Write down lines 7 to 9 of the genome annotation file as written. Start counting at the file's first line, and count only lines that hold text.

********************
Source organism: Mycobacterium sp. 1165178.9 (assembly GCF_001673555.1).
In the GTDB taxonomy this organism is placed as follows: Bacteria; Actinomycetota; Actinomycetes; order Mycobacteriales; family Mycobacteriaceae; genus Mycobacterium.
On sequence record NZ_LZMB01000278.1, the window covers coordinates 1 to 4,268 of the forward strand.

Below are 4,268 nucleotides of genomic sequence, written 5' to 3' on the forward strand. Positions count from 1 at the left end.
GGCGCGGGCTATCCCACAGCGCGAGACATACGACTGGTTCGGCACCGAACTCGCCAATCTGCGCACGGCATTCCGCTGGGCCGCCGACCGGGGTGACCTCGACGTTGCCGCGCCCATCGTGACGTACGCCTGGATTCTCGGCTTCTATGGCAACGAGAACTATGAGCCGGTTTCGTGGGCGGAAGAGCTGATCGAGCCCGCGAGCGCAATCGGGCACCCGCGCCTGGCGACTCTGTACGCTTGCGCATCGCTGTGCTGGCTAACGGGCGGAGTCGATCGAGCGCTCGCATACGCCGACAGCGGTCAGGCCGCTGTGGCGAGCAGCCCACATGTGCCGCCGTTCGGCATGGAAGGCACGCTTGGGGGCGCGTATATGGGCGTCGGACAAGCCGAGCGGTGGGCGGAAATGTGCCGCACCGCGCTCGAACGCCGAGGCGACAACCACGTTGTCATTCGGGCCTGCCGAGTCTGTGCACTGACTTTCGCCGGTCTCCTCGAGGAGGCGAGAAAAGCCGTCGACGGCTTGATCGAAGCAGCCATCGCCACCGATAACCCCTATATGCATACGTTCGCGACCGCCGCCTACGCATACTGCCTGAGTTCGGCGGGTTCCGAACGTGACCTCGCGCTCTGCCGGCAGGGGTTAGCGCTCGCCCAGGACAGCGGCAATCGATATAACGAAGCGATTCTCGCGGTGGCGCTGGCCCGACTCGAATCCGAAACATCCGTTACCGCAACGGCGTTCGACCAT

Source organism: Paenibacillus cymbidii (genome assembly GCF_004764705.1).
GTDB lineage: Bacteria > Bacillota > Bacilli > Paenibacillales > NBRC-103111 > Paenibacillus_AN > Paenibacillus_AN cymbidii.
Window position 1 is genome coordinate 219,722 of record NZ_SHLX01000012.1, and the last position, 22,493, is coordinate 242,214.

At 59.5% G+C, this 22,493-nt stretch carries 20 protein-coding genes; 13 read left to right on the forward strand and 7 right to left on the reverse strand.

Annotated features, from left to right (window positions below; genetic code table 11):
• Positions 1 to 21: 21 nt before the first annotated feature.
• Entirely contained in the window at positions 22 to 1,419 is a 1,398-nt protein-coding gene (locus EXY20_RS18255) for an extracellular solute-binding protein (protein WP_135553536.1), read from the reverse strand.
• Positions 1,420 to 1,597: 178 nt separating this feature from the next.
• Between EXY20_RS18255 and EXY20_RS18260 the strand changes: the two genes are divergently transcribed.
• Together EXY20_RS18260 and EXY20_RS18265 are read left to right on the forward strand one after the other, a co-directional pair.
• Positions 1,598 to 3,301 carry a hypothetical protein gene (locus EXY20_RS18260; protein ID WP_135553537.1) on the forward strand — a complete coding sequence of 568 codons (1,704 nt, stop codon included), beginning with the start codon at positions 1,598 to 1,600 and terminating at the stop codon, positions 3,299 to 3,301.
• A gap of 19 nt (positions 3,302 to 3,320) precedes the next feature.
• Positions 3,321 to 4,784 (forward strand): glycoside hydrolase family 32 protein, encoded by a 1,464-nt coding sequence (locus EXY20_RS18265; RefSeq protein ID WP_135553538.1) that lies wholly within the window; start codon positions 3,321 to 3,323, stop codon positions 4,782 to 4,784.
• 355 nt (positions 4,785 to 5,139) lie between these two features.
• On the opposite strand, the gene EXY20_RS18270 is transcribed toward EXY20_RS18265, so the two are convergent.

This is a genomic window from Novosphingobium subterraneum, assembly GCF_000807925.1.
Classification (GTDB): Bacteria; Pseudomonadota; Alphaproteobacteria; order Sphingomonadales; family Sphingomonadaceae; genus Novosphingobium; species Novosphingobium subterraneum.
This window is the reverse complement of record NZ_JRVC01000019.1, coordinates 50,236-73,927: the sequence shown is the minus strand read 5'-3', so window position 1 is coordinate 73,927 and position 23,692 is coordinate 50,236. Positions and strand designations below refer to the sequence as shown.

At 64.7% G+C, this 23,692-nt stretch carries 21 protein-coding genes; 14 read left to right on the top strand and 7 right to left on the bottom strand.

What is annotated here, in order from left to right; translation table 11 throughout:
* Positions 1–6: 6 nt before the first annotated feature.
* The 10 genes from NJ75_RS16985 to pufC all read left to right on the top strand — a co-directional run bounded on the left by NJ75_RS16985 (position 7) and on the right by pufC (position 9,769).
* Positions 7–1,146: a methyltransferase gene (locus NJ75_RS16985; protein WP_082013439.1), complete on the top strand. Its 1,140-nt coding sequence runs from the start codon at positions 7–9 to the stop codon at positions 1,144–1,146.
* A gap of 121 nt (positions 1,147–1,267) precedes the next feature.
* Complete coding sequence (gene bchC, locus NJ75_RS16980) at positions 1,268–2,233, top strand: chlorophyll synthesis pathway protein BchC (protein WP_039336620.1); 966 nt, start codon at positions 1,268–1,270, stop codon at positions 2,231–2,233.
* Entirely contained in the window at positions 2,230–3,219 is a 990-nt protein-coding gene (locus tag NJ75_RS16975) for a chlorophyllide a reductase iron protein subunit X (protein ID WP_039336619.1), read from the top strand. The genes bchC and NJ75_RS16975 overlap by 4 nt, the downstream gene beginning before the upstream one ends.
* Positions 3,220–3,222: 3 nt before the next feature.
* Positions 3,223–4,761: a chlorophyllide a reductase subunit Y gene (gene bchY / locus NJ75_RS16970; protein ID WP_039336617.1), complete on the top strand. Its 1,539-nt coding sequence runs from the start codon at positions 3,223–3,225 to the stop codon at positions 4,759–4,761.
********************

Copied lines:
GTDB lineage: Bacteria > Bacillota > Bacilli > Paenibacillales > NBRC-103111 > Paenibacillus_AN > Paenibacillus_AN cymbidii.
Window position 1 is genome coordinate 219,722 of record NZ_SHLX01000012.1, and the last position, 22,493, is coordinate 242,214.

At 59.5% G+C, this 22,493-nt stretch carries 20 protein-coding genes; 13 read left to right on the forward strand and 7 right to left on the reverse strand.